Published on February 17th, 2015 | by Samantha Levine0
E-Reader vs. Paper
Did you know our brains process tablet reading differently than paper reading?!
E-readers, like Kindle or Nook, have been growing in popularity ever since their launch; along with tablets that have a plethora of apps for reading magazines, books, and articles. Despite the popularity of these, books are still preferred by many people for the experience for holding the physical object when they read and not allowing them to be distracted by notifications or switching reading material as easily. Plus who doesn’t love going through books at a library sale for 25 cent paperbacks? However, what screen reading lacks in experience, it makes up in convenience and space. Not having to pack up boxes worth of books or being in a doctor’s waiting room with 100 books in your hand to choose from is a wonderful thing.
But there’s more to it than that: our brains don’t read text the same when we are reading off of a screen or on a page. There are two types of reading, linear and non-linear; and in a study done by Ziming Liu, the type used more when reading screens is often the non-linear type of reading, which is surface reading, or skimming. Books, however, encourage linear reading, a deeper understanding of text read. And that could be for another reason, we move our eyes differently when reading a screen, skimming often in an “F” pattern, checking headlines and topic sentences to see if an article is worth our time before dedicating our time to reading it, given the amount of content available on the internet. This pattern, while useful when checking Huffington Post, translates to all online reading, including books.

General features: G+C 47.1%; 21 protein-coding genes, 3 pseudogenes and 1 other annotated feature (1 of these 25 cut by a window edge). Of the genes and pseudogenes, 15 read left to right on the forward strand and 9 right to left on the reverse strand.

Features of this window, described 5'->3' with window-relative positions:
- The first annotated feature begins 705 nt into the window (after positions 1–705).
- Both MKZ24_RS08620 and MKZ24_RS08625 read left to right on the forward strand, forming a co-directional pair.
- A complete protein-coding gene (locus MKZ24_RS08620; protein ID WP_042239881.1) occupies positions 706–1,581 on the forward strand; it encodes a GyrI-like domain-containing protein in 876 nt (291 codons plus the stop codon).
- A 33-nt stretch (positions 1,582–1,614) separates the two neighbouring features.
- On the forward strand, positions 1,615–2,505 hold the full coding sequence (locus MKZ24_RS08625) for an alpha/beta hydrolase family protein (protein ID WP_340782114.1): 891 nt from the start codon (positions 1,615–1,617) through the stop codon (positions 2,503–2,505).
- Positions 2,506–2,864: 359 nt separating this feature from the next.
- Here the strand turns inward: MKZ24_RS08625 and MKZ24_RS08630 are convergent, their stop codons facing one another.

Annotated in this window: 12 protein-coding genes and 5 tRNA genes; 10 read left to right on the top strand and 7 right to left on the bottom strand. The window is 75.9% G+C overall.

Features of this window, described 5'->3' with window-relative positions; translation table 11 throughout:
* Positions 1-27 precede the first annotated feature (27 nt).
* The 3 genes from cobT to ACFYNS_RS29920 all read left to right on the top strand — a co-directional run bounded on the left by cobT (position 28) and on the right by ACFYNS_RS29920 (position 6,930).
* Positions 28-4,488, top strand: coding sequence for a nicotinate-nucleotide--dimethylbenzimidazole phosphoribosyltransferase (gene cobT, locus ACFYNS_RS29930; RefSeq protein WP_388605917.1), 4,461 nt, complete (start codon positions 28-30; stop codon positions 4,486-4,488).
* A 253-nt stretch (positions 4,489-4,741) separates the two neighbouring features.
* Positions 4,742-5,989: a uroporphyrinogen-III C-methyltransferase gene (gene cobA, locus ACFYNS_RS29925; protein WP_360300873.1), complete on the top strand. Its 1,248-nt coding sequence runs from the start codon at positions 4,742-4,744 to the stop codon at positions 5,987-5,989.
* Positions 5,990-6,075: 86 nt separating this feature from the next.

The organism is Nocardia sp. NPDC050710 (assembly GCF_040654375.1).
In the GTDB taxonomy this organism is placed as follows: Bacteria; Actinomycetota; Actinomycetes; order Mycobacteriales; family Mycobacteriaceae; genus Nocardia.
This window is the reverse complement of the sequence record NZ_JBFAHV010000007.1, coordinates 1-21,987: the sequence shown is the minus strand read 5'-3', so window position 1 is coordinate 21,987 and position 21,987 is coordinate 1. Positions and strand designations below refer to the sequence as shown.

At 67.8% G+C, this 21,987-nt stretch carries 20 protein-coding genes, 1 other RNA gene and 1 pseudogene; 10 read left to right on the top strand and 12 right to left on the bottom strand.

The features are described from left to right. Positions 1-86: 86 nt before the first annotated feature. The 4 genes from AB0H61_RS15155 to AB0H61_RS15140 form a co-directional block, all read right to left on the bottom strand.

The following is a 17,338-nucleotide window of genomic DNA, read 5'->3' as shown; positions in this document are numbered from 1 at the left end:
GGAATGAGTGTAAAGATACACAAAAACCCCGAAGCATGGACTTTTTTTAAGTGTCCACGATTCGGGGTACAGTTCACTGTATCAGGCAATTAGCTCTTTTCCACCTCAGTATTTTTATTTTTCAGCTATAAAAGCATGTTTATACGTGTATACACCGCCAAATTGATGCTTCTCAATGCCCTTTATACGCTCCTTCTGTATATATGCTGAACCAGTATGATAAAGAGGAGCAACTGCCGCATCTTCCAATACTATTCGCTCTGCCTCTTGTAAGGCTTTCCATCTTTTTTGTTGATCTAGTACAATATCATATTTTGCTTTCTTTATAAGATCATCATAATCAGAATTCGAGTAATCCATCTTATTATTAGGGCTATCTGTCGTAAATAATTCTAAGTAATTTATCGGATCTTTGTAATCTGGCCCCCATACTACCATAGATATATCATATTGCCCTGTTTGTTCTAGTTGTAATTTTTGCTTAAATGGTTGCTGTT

It’s not just depth of reading, in a study done by Anne Mangen, she found that people who read the same content on a Kindle as others had read in a book, the Kindle readers not only were worse at remembering what exactly had happened in the story, but they also had less connection to the story. They felt less empathetic towards characters and felt less immersed in the story. So even if you are only reading for pleasure on your devices, you might be feeling less emotional resonance from your story.
So if you’re reading textbooks, or important documents it might be better to get those on paper, since you’ll pay more attention. And if you’re reading for pleasure, pay special attention to how stories are making you feel, and if it’s not having the impact that you thought it would or wanted it to, consider finding the hard copy version at your local library. This difference in reading can also explain why e-readers like the Kindle strive to make their screens look like real paper, like the Kindle Paperwhite, and why people are still opting for physical books instead of going totally paperless.
What do you think about the difference between reading on a screen or on paper? Do you prefer screen or physical reading? Let me know in the comments!